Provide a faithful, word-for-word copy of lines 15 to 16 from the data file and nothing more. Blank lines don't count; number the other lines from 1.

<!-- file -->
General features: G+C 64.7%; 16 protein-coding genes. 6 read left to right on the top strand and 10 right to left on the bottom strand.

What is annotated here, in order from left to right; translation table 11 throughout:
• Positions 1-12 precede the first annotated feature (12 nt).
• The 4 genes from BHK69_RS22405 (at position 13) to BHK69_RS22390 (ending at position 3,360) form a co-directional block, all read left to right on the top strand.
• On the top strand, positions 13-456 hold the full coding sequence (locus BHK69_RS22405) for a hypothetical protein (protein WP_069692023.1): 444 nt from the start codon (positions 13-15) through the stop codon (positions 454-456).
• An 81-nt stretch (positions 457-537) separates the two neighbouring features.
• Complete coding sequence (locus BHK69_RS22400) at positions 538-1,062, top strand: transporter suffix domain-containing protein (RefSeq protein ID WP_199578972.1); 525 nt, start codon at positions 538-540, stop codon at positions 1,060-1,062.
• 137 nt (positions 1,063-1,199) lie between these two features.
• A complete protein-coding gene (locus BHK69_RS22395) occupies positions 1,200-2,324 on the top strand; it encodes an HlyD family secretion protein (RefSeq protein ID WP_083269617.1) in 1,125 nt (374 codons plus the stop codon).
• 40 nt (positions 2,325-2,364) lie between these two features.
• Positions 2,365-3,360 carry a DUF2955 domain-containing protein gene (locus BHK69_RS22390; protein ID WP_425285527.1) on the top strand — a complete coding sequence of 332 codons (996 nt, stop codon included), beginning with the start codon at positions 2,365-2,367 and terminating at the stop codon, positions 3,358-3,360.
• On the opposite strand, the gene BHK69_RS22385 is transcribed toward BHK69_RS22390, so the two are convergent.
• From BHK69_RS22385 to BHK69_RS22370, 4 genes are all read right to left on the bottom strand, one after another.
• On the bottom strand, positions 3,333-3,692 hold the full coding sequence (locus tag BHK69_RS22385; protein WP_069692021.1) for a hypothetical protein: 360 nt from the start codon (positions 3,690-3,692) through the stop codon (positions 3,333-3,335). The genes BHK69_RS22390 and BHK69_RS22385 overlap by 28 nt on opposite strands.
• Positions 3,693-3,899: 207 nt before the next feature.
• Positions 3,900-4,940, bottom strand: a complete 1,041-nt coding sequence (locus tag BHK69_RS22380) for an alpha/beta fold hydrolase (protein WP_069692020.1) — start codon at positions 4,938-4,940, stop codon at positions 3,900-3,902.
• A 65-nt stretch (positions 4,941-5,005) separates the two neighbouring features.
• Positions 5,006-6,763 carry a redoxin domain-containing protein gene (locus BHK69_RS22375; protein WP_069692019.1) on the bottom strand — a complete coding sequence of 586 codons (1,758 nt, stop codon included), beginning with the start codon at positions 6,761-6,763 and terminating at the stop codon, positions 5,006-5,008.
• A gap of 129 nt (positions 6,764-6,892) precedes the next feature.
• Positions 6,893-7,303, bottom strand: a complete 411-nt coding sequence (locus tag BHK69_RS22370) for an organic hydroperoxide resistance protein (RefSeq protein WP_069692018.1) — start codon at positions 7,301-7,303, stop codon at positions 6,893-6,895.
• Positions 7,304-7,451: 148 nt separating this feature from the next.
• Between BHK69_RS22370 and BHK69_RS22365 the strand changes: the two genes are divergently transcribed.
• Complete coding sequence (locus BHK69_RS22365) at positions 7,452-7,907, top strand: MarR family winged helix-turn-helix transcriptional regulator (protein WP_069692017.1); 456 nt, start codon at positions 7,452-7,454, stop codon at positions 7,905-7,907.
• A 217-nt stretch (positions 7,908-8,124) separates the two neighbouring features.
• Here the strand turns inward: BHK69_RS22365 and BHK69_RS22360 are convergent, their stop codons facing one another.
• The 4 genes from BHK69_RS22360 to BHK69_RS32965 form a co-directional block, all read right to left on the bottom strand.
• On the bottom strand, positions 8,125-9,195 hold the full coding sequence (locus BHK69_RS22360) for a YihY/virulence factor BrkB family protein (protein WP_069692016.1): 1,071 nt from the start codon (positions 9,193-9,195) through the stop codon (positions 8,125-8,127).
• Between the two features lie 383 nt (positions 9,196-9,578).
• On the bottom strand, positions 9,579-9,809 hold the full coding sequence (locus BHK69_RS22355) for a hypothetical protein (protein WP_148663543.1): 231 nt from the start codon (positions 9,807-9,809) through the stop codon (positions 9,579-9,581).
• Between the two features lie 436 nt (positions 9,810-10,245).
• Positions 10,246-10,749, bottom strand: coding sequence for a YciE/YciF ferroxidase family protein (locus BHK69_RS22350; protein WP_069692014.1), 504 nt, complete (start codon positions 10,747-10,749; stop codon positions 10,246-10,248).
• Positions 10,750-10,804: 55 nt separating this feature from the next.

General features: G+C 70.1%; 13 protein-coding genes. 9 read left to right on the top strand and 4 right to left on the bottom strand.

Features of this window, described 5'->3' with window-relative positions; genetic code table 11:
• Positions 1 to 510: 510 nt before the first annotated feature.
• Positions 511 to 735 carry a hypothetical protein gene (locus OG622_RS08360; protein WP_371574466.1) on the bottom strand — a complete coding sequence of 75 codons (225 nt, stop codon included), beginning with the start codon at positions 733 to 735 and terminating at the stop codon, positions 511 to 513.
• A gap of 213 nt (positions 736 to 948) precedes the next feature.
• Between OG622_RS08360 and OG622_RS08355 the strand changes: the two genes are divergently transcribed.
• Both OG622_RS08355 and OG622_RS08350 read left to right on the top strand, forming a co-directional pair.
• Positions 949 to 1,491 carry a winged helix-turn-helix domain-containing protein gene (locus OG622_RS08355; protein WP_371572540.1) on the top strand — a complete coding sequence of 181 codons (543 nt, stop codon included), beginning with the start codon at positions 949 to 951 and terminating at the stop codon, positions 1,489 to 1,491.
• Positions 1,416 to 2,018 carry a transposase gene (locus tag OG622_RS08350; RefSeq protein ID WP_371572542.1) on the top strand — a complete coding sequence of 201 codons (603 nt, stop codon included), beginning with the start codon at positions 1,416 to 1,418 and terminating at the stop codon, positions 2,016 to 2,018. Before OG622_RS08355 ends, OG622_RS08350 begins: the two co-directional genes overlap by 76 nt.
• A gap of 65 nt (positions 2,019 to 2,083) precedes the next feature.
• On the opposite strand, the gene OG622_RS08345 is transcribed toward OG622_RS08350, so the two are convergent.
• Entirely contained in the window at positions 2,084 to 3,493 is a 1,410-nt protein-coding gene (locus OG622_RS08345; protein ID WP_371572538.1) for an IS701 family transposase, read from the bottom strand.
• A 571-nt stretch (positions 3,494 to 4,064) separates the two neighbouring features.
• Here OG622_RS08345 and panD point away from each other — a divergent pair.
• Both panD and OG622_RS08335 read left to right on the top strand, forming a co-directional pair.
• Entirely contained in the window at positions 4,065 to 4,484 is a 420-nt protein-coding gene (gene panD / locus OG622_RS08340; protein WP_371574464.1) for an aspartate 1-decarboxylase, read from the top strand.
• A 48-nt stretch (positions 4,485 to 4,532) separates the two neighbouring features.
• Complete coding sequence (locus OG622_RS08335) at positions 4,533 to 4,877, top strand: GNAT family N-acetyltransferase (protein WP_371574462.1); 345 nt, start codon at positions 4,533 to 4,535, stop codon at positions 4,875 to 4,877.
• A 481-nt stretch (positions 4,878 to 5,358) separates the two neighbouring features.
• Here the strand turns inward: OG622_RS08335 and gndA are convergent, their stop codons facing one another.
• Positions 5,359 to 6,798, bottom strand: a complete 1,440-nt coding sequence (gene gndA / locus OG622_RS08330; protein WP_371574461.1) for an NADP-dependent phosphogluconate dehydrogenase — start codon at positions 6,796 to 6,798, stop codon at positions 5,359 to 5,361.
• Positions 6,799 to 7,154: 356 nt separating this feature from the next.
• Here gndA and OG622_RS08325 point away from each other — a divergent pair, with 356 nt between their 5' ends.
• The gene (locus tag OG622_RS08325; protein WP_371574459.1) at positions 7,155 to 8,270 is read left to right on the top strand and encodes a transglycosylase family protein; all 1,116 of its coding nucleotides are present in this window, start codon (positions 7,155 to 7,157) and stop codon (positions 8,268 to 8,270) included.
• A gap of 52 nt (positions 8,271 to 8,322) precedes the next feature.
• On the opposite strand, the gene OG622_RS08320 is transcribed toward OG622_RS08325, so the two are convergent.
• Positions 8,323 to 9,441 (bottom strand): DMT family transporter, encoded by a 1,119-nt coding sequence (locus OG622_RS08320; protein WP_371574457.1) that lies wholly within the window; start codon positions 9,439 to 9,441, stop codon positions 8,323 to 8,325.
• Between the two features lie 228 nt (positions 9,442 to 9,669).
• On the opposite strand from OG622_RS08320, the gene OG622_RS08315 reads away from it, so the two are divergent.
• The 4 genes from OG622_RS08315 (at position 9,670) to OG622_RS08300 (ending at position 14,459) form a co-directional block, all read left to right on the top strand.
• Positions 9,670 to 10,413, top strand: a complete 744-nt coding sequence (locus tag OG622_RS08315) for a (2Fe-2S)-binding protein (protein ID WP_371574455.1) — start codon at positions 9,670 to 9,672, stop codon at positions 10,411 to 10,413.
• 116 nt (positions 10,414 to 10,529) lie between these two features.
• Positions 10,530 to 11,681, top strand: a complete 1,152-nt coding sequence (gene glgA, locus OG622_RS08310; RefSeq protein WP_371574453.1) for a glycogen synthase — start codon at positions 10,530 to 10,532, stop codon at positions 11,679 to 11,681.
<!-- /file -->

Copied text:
• Positions 3,693-3,899: 207 nt before the next feature.
• Positions 3,900-4,940, bottom strand: a complete 1,041-nt coding sequence (locus tag BHK69_RS22380) for an alpha/beta fold hydrolase (protein WP_069692020.1) — start codon at positions 4,938-4,940, stop codon at positions 3,900-3,902.